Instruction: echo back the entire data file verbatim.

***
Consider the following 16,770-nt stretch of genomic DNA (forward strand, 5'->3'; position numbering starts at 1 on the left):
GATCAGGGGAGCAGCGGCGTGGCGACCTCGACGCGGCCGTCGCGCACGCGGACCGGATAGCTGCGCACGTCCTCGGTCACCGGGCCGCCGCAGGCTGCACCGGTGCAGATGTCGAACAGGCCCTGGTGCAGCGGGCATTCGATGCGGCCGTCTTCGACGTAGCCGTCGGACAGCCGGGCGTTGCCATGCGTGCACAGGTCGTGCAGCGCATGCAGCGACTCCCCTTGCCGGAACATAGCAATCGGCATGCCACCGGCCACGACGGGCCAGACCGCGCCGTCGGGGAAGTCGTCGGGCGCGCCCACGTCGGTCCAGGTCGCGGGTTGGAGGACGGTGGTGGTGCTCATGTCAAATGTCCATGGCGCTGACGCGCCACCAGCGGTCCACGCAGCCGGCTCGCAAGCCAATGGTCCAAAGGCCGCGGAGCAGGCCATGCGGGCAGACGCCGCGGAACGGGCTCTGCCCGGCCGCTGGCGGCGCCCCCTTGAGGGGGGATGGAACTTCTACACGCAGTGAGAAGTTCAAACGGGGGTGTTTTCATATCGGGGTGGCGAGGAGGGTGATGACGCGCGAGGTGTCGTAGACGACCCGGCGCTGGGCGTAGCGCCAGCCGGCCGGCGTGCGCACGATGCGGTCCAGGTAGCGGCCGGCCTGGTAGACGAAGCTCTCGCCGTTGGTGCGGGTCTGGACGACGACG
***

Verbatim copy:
Consider the following 16,770-nt stretch of genomic DNA (forward strand, 5'->3'; position numbering starts at 1 on the left):
GATCAGGGGAGCAGCGGCGTGGCGACCTCGACGCGGCCGTCGCGCACGCGGACCGGATAGCTGCGCACGTCCTCGGTCACCGGGCCGCCGCAGGCTGCACCGGTGCAGATGTCGAACAGGCCCTGGTGCAGCGGGCATTCGATGCGGCCGTCTTCGACGTAGCCGTCGGACAGCCGGGCGTTGCCATGCGTGCACAGGTCGTGCAGCGCATGCAGCGACTCCCCTTGCCGGAACATAGCAATCGGCATGCCACCGGCCACGACGGGCCAGACCGCGCCGTCGGGGAAGTCGTCGGGCGCGCCCACGTCGGTCCAGGTCGCGGGTTGGAGGACGGTGGTGGTGCTCATGTCAAATGTCCATGGCGCTGACGCGCCACCAGCGGTCCACGCAGCCGGCTCGCAAGCCAATGGTCCAAAGGCCGCGGAGCAGGCCATGCGGGCAGACGCCGCGGAACGGGCTCTGCCCGGCCGCTGGCGGCGCCCCCTTGAGGGGGGATGGAACTTCTACACGCAGTGAGAAGTTCAAACGGGGGTGTTTTCATATCGGGGTGGCGAGGAGGGTGATGACGCGCGAGGTGTCGTAGACGACCCGGCGCTGGGCGTAGCGCCAGCCGGCCGGCGTGCGCACGATGCGGTCCAGGTAGCGGCCGGCCTGGTAGACGAAGCTCTCGCCGTTGGTGCGGGTCTGGACGACGACG